With medical marijuana a long-established fact and recreational dope legal in Colorado and Washington, it's a heady new world, out there. (Get it? Heady…? Oh, never mind.) But with so much new product in circulation, legal, illegal, and in-between depending on the competing whims of local, state, and federal prosecutors, how do you separate the leaf from the seeds?
Unsurprisingly, there are websites for that. Below are a few arbitrarily selected online resources that can help you meet your needs, whether they be recreational or medicinal.
This four-year-old crowdsourced site, based in now-it's legal Washington, lets you search by strain name, or medicinal use or effect ("stress" and "anxiety" are two suggested possibilities). It even detects your location and suggests a dispensary near you.
Those dispensaries are user-rated, too. When I pulled up the site, I saw options including the five-star (out of 38 reviews) Cannabis Concepts in Prescott Valley, Arizona, and the 4.5 star (33 reviews) Zonacare in Sedona. You can even view the dispensaries' menus, including varieties and prices.
Not near your laptop? Grab the app for your phone or tablet!
Think of this site as a Wikipedia of dope—at least, it bills itself as a "user submitted medical marijuana strain review encyclopedia." It doesn't provide a dispensary guide, or how-to lessons in getting approved for mediinal use. What Medical Marijuana Strains does provide is a handy breakdown on what you're likely to run into when you go shopping.
For example, Pineapple Express is said to be "good for daytime high," "good for depression," and "good for pain." Just watch out for the tell-tale red eyes reviewer B.L.Y. warns that it gives you.
Founded in 2008, with a significant commercial side and a logo that's a tad Army/Navy store-ish, Nuggetry offers a full range of strain reviews, forums, newsletters, and social networking. The site's dispensary recommendations are Southern California-centric, and the place has a distinctly Left Coast feel.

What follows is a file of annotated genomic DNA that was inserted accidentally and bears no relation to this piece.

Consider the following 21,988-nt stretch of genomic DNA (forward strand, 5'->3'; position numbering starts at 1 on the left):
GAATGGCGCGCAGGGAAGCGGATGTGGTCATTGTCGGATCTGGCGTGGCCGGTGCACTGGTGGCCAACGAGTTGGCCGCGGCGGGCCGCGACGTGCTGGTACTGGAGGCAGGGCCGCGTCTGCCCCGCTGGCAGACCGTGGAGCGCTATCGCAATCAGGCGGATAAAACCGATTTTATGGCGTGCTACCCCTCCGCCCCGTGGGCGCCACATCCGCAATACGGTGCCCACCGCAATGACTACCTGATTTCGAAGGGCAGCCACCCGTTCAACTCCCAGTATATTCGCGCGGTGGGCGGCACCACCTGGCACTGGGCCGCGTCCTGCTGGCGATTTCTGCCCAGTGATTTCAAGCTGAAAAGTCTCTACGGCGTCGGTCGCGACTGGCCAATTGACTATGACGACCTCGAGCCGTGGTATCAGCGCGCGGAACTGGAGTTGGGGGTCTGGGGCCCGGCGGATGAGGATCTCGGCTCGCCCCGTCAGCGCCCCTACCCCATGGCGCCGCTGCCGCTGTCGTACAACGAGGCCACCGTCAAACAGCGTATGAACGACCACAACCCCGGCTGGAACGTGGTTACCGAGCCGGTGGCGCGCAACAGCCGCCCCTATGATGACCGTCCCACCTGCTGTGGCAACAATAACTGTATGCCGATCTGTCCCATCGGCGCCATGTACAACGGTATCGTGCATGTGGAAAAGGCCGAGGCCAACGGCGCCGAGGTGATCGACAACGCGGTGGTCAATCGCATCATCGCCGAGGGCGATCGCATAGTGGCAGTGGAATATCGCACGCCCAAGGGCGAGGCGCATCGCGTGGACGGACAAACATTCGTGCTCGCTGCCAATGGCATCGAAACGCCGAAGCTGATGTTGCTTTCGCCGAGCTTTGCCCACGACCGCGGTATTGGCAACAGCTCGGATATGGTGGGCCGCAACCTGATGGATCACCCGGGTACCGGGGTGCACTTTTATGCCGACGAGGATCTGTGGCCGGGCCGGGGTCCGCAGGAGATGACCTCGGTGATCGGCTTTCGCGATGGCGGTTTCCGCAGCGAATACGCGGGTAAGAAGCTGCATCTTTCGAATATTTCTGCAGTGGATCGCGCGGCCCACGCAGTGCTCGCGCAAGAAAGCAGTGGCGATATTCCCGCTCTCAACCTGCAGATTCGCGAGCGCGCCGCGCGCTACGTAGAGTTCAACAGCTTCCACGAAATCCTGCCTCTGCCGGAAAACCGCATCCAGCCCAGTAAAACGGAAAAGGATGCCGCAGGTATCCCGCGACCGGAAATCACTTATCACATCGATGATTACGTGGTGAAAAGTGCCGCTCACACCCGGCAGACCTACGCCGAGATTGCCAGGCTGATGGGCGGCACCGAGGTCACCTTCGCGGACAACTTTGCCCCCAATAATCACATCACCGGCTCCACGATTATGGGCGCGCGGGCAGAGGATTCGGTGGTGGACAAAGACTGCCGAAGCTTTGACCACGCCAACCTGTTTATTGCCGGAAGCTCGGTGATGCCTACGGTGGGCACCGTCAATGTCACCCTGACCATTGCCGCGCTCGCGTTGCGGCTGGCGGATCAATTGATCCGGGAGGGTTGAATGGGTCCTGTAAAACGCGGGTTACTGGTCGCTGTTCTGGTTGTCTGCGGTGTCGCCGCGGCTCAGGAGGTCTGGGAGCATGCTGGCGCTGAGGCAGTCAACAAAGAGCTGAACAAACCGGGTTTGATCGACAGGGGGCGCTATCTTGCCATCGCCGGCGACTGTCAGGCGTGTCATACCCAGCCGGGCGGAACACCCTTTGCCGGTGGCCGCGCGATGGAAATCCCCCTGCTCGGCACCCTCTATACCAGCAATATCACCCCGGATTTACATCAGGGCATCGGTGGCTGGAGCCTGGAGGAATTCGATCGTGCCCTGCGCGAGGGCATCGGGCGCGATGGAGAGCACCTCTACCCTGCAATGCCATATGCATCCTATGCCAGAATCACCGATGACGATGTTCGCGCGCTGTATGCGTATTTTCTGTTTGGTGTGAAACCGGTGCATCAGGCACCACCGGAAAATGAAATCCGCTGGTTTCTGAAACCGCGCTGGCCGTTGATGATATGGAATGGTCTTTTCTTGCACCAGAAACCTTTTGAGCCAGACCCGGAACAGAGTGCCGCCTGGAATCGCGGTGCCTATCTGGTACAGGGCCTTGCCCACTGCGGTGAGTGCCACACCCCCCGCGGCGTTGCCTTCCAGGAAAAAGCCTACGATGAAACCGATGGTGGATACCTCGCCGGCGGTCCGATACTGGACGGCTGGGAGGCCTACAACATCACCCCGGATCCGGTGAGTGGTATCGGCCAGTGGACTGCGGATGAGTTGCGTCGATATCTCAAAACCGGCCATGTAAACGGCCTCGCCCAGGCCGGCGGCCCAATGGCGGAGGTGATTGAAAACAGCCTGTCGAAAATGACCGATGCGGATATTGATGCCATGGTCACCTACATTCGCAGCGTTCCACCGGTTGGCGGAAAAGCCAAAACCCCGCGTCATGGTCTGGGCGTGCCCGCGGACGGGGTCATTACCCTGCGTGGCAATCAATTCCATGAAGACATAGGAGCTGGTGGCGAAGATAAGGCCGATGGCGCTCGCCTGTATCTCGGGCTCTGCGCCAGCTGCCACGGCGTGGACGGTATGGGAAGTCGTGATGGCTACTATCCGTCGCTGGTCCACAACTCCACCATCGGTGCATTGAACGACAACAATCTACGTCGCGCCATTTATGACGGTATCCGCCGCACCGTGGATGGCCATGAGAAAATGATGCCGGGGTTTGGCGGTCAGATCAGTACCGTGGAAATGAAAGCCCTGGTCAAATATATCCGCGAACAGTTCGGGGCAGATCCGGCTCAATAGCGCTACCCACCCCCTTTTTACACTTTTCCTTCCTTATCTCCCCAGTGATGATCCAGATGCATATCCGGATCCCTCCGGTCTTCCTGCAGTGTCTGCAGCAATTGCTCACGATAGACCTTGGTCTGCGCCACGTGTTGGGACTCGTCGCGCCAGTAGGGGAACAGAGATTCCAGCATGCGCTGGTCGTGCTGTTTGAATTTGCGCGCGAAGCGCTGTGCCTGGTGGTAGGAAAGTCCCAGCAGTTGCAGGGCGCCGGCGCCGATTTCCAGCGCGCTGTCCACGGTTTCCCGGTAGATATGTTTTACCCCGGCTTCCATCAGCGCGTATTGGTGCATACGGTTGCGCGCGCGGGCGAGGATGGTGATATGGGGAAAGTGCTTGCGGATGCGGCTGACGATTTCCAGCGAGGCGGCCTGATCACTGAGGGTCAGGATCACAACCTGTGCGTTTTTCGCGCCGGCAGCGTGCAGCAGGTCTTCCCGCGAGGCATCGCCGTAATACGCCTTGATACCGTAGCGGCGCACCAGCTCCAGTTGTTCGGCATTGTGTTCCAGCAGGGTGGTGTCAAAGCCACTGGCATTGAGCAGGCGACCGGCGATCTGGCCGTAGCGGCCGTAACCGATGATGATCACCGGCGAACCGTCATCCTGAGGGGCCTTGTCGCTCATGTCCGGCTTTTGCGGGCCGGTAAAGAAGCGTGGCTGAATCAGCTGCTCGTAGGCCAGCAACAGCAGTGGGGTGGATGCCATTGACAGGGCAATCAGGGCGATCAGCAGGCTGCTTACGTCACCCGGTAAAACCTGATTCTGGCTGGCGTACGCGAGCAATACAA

Nuggetry TV offers tips, reviews, and drop-ins to various dispensaries. Note that they are probably not safe for work. Well, depending on where you put in your time.
User-generated reviews at Nuggetry are broken down into "Buds," "Concentrates," "Edibles," "Glass" and "Websites." Dispensaries are reviewed separately, on the classic one-to-five-star scale.
Less of an enthusiasts' site than an operation self-consciously modeling itself on WebMD, United Patients Group even offers a seal of approval for products and companies that meet its standards.
The site offers informational articles, including roundups of laws and how-tos on getting approval to use medical marijuana. United Patients Group also offers a tool for finding cannabis-friendly physicians as well as dispensaries. A search on my area pulled up The Compassion Clinic in Sedona, but no information beyond its address.
Overall, the site offers a polished, curated feel that should appeal to those looking for a consistent resource.
United Patients Group offers an app, but only in the iTunes store.
You know, it's not just about marijuana. Sometimes, you feel like something a little different. Pill Reports is one of a few sites that assesses and rates the party drug "Ecstasy," a name that originally referred to MDMA, but now encompasses related substances such as MDA, MDEA, and MBDB.
Sponsored by Australia's Enlighten Harm Reduction, the site operates internationally and offers test kits to users who then submit reports on the chemical purity, or lack thereof, of the drugs they encounter. Because it's not a bad idea to know what the hell you're about to swallow.